Based on a recent, archival discovery of the script, “But Amen is the Price” is the first substantive writing about James Baldwin’s collaboration with Ray Charles, Cicely Tyson, and others in a performance of musical and dramatic pieces. Titled by Baldwin, “The Hallelujah Chorus” was performed in two shows at Carnegie Hall in New York City on 1 July 1973. The essay explores how the script and presentation of the material, at least in Baldwin’s mind, represented a call for people to more fully involve themselves in their own and in each other’s lives. In lyrical interludes and dramatic excerpts from his classic work, “Sonny’s Blues,” Baldwin addressed divisions between neighbors, brothers, and strangers, as well as people’s dissociations from themselves in contemporary American life. In solo and ensemble songs, both instrumental and vocal, Ray Charles’s music evinced an alternative to the tradition of Americans’ evasion of each other. Charles’s sound meant to signify the history and possibility of people’s attainment of presence in intimate, social, and political venues of experience. After situating the performance in Baldwin’s personal life and public worldview at the time and detailing the structure and content of the performance itself, “But Amen is the Price” discusses the largely negative critical response as a symptom faced by much of Baldwin’s other work during the era, responses that attempted to guard “aesthetics” generally—be they literary, dramatic, or musical—as class-blind, race-neutral, and apolitical. The essay presents “The Hallelujah Chorus” as a key moment in Baldwin’s search for a musical/literary form, a way to address, as he put it, “the person and the people,” in open contention with the social and political pressures of the time.
Robert J. Corber
The author reviews Raoul Peck’s 2016 film, I Am Not Your Negro, finding it a remarkable achievement as a documentary that breaks with cinematic conventions and emphasizes the importance of listening as much as looking. The director has singled out Baldwin as the writer whose work spoke most directly to his own identity and experience during his peripatetic childhood in Haiti and Africa, and in I Am Not Your Negro, Peck aims to ensure that Baldwin’s words will have a similar effect on audiences. However, even as it succeeds in reanimating Baldwin’s voice for a new political era, I Am Not Your Negro inadvertently exposes the difficulty of fully capturing or honoring the writer’s complex legacy. As scholars have long noted, interest in Baldwin’s life and work tends to divide along racial and sexual lines, and Peck’s documentary is no exception. The filmmaker privileges Baldwin’s blackness over his queerness by overlooking the parts of The Devil Finds Work and No Name in the Street in which the writer’s queerness figures prominently.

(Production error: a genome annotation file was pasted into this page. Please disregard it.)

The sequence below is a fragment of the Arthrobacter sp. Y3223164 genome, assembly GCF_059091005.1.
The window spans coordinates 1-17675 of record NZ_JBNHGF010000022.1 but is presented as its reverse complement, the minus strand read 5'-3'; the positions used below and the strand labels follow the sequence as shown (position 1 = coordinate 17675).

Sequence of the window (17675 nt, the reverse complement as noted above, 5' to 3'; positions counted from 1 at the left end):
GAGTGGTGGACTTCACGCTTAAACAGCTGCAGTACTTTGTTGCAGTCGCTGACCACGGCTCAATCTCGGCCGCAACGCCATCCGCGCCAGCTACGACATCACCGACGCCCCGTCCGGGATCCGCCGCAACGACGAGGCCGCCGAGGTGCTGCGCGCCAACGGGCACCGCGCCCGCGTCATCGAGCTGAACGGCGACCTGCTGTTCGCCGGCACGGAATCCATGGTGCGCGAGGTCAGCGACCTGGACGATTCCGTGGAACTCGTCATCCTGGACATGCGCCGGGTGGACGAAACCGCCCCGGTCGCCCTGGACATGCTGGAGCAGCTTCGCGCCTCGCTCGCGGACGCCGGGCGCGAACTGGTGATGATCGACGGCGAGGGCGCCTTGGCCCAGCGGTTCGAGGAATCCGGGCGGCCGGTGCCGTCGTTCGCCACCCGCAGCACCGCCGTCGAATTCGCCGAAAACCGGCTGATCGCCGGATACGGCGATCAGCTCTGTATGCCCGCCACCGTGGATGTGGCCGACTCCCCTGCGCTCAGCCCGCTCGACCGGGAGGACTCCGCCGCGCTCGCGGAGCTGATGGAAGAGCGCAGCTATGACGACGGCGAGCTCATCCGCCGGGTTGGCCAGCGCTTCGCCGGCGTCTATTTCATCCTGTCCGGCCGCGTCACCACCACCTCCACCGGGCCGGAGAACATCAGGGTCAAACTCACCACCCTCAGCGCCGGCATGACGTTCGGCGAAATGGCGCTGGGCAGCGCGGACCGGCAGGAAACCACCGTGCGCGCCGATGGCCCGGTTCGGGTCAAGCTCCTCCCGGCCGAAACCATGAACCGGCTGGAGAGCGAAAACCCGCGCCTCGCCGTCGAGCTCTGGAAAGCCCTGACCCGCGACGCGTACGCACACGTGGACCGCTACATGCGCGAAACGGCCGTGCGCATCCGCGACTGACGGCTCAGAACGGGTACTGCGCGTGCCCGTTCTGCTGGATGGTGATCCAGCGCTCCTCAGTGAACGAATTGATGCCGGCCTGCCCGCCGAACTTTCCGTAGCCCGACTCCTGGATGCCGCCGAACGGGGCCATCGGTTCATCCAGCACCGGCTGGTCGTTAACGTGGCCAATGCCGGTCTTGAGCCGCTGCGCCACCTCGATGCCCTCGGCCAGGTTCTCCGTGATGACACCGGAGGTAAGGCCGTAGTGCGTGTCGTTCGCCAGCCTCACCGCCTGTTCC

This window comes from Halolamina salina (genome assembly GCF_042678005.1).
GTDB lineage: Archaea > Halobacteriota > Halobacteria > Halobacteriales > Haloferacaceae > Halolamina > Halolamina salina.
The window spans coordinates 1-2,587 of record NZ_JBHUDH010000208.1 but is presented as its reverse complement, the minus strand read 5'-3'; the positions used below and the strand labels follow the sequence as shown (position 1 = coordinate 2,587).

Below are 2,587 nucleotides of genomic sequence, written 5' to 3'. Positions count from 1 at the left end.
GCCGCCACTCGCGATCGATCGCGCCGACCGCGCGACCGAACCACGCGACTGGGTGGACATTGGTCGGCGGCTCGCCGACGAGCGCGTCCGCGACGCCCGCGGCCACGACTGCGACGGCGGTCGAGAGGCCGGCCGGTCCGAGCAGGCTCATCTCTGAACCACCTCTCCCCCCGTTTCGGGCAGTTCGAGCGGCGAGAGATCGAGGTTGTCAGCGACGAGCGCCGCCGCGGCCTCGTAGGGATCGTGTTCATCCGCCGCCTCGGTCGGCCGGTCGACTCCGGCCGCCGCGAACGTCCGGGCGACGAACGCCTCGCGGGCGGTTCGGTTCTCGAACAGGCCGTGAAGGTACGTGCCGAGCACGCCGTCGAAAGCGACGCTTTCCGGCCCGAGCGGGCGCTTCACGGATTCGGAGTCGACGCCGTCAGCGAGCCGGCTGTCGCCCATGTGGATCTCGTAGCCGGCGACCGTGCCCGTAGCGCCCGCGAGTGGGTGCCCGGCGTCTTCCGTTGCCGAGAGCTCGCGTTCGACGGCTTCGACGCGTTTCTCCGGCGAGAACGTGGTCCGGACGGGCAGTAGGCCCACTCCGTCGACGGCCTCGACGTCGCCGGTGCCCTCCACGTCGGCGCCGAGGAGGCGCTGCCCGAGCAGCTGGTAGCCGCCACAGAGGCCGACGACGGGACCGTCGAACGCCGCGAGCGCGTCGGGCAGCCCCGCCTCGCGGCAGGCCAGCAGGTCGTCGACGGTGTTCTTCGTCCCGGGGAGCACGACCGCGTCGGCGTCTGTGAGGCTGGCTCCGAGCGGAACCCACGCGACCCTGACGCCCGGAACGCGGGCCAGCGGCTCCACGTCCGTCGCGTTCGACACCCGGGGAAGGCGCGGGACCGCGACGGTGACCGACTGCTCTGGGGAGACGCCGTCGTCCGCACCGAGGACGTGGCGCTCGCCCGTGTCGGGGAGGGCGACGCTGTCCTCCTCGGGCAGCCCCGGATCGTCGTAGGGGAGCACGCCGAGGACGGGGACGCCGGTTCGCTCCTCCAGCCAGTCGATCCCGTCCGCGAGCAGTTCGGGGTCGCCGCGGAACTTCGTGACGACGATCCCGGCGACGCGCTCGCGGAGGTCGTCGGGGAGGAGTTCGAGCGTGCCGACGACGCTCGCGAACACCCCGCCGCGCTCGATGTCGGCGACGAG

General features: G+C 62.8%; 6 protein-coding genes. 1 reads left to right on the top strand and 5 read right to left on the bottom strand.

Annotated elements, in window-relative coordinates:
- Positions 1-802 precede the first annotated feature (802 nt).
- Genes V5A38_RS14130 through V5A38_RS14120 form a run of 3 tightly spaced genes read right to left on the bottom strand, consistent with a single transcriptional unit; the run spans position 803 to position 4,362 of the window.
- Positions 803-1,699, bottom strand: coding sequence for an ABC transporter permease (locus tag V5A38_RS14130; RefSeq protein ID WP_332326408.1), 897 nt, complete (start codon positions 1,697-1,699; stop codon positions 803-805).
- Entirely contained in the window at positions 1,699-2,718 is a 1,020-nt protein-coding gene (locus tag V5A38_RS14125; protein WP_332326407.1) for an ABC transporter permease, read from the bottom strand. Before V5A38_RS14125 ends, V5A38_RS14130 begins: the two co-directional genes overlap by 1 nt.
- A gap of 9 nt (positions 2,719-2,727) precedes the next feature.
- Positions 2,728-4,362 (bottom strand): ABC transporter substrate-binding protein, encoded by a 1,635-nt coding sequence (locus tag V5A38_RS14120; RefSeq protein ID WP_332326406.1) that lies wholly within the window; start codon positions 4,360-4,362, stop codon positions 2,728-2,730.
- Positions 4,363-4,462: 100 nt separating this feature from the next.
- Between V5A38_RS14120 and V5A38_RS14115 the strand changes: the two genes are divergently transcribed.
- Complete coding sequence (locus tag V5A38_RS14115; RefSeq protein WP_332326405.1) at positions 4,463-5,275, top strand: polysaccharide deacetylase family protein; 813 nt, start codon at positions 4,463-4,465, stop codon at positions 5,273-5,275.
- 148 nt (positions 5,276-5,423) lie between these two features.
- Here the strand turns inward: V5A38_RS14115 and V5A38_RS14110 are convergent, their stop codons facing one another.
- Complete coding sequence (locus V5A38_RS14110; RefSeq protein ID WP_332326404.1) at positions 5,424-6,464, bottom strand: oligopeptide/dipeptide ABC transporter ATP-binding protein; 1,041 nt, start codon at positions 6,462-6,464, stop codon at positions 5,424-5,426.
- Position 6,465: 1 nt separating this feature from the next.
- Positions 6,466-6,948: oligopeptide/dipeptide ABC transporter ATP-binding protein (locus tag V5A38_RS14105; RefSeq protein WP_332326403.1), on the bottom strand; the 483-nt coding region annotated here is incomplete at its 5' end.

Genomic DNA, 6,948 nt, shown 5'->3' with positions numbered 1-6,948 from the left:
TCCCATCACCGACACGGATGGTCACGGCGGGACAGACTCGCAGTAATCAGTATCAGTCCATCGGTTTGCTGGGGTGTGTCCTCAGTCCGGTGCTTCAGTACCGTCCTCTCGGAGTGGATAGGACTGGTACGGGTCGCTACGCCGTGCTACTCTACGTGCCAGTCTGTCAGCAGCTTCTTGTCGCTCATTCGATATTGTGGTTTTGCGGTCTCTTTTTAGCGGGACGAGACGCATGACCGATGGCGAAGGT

and monopolistic distortions. And as liberal hopes for a pacific and technocratic utopia have taken leave of empirical reality, the assumption of progress has been sustained primarily through myth-making and cognitive gymnastics. Fake news is not the antithesis of liberal truth but its progeny. Nonetheless, the notion of liberal order is useful to the extent that it signals the role of liberal ideas and politics in the consolidation of Western hegemony and, more specifically, the expansion of American power. Franklin D. Roosevelt’s Four
Humanitarianism in a Post-Liberal World Order
own societies, especially as reformists of the centre left and right (Clinton, Blair) came to dominate the party-political scene after Thatcher and Reagan embedded the neoliberal revolution of the 1980s. After the Cold War, in other words, the liberal world order was a fact of life. In Margaret Thatcher’s immortal words, ‘there is no alternative’. The consequences of this focus on private enterprise, mobile money, weakened unions, reduced state welfare and regulation and lower taxes are all too visible today in areas like wealth inequality and
Governing Precarity through Adaptive Design
changing network connections and disconnections. The overlap here with neoliberalism’s necessarily ignorant subject is returned to below. Importantly, the pure factuality of a post-humanist existence casts doubts on the distinction between a lived reality and a wider world, a distinction that is central to knowledge and the narrative of history. Without this separation there is no space, as it were, for a political commons of contrasting life-chances, contestation and critique that is essential if we are to successfully share the world with Others